Evaluating SSDs in Virtualized Datacenters by Irfan Ahmad

Flash-based solid-state disks (SSDs) offer impressive performance capabilities and are all the rage these days. Rightly so? Let’s find out how you can assess the performance benefit of SSDs in your own datacenter before purchasing anything and without expensive, time-consuming and usually inaccurate proofs-of-concept.

** Please note that this article is written by Irfan Ahmad, follow him on twitter and make sure to attend his webinar on the 5th of June on this topic, and vote for CloudPhysics  in the big data startup top 10. **

I was fortunate enough to have started the very first project at VMware that optimized ESX to take advantage of Flash and SSDs. Swap to Host Cache (aka Swap-to-SSD) shipped in vSphere 5. For those customers wanting to manage their DRAM spend, this feature can be a huge cost saving. It also continues to serve as a differentiator for vSphere against competitors.

Swap-to-SSD has the distinction of being the first VMware project to fully utilize the capabilities of Flash but it is certainly not the only one. Since then, every established storage vendor has entered this area, not to mention a dozen awesome startups. Some have solutions that apply broadly to all compute infrastructures, yet others have products that are specifically designed to address the hypervisor platform.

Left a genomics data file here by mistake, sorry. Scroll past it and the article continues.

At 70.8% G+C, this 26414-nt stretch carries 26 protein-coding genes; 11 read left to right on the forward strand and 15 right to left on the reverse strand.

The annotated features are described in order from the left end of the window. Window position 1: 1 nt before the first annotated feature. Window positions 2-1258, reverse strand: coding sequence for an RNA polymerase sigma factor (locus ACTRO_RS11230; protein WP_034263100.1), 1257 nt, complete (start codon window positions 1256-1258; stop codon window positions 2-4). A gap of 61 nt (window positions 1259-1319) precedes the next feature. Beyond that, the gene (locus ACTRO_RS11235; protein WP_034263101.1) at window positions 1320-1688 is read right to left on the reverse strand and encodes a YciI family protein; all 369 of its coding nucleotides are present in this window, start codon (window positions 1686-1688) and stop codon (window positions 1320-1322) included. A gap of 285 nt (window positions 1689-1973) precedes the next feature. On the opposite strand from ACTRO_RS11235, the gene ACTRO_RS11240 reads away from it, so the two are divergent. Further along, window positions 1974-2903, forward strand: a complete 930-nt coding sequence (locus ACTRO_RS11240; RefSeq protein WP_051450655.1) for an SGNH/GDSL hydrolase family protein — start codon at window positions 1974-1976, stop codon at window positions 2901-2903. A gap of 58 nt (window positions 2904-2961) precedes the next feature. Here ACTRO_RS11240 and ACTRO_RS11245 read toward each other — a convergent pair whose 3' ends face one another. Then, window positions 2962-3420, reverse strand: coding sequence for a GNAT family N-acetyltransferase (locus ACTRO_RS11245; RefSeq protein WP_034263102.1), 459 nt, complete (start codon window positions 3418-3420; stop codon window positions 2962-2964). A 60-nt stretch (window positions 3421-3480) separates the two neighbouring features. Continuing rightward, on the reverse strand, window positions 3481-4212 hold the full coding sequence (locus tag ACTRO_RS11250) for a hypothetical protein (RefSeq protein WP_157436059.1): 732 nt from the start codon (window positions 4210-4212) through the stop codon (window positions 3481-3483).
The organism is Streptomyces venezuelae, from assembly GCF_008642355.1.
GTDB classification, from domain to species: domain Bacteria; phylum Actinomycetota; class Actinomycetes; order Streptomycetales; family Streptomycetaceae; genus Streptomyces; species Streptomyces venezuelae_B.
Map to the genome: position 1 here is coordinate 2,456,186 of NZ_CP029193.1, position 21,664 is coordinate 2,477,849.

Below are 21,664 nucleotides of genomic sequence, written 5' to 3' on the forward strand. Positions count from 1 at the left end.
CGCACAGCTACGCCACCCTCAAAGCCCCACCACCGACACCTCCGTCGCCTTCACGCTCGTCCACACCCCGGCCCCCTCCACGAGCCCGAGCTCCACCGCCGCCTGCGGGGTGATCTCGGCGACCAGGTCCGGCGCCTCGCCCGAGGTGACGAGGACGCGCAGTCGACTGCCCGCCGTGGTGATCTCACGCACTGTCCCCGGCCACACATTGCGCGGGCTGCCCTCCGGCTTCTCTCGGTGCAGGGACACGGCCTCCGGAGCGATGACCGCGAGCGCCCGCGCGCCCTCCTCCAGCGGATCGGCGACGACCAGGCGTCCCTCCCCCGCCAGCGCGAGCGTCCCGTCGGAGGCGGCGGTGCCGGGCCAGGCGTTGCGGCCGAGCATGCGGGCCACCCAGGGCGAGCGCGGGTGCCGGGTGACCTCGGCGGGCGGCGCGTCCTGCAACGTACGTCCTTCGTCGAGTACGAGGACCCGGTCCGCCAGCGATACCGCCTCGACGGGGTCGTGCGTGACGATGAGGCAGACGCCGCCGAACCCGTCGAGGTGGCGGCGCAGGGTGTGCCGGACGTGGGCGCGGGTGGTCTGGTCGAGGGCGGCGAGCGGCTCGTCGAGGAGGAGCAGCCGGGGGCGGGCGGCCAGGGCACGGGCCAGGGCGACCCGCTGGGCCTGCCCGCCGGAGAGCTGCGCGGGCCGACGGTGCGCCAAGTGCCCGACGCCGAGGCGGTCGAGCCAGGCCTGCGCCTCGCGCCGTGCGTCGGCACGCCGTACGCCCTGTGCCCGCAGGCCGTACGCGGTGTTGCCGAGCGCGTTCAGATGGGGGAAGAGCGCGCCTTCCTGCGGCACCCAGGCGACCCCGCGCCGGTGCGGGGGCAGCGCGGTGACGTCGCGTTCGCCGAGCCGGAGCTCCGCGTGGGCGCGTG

The performance capabilities of the Flash are indeed impressive. But they can cost a pretty penny. Marketing machines are in full force trying to convince you that you need a shiny hardware or software solution. An important question remains: can the actual benefit keep up with the hype? The results are mixed and worth reading through.

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Train Signal free trial for new subscription model

Recently Train Signal changed the way they deliver training… Instead of buying a single training every time they changed to a subscription based model. It makes a lot of sense if you ask me. I always liked the Train Signal concept as it allows you to do a training when you have the time, instead of the standard 9 to 5 times. Especially when you need to quickly brush up in a certain area it is nice to sit down and just go over it quickly. It is $ 49,- a month, so even if you just want to do that one training by Scott Lowe on how to design a virtual infrastructure, or get to know everything about UCS from Jason Nash you could just sign up and follow that training and cancel the subscription afterwards! There is a long list of courses, if you are not interested in VMware training but rather Microsoft or Linux… don’t worry.